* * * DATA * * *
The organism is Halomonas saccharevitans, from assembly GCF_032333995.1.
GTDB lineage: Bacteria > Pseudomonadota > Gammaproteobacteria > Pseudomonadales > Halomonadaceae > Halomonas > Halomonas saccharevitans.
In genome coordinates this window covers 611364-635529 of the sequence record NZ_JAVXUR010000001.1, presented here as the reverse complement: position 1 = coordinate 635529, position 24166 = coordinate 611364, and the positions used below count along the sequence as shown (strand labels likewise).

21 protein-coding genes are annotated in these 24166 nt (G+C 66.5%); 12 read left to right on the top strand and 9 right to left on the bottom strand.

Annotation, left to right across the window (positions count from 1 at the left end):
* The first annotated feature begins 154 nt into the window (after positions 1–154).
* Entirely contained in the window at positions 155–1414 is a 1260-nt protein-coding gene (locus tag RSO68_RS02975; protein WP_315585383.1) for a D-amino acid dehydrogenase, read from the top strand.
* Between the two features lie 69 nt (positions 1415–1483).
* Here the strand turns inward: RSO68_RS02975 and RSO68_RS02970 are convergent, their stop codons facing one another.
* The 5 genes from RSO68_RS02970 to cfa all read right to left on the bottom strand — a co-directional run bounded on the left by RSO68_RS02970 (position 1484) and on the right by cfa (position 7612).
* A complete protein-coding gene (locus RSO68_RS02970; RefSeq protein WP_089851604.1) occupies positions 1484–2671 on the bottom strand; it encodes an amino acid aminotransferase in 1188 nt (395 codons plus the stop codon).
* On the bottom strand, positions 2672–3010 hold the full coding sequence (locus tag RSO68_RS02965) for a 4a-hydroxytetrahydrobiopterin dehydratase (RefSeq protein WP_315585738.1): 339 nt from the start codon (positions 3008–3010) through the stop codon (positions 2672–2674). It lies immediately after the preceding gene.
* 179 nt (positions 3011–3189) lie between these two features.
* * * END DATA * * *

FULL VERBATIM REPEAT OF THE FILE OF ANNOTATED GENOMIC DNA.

The organism is Halomonas saccharevitans, from assembly GCF_032333995.1.
GTDB lineage: Bacteria > Pseudomonadota > Gammaproteobacteria > Pseudomonadales > Halomonadaceae > Halomonas > Halomonas saccharevitans.
In genome coordinates this window covers 611364-635529 of the sequence record NZ_JAVXUR010000001.1, presented here as the reverse complement: position 1 = coordinate 635529, position 24166 = coordinate 611364, and the positions used below count along the sequence as shown (strand labels likewise).

21 protein-coding genes are annotated in these 24166 nt (G+C 66.5%); 12 read left to right on the top strand and 9 right to left on the bottom strand.

Annotation, left to right across the window (positions count from 1 at the left end):
* The first annotated feature begins 154 nt into the window (after positions 1–154).
* Entirely contained in the window at positions 155–1414 is a 1260-nt protein-coding gene (locus tag RSO68_RS02975; protein WP_315585383.1) for a D-amino acid dehydrogenase, read from the top strand.
* Between the two features lie 69 nt (positions 1415–1483).
* Here the strand turns inward: RSO68_RS02975 and RSO68_RS02970 are convergent, their stop codons facing one another.
* The 5 genes from RSO68_RS02970 to cfa all read right to left on the bottom strand — a co-directional run bounded on the left by RSO68_RS02970 (position 1484) and on the right by cfa (position 7612).
* A complete protein-coding gene (locus RSO68_RS02970; RefSeq protein WP_089851604.1) occupies positions 1484–2671 on the bottom strand; it encodes an amino acid aminotransferase in 1188 nt (395 codons plus the stop codon).
* On the bottom strand, positions 2672–3010 hold the full coding sequence (locus tag RSO68_RS02965) for a 4a-hydroxytetrahydrobiopterin dehydratase (RefSeq protein WP_315585738.1): 339 nt from the start codon (positions 3008–3010) through the stop codon (positions 2672–2674). It lies immediately after the preceding gene.
* 179 nt (positions 3011–3189) lie between these two features.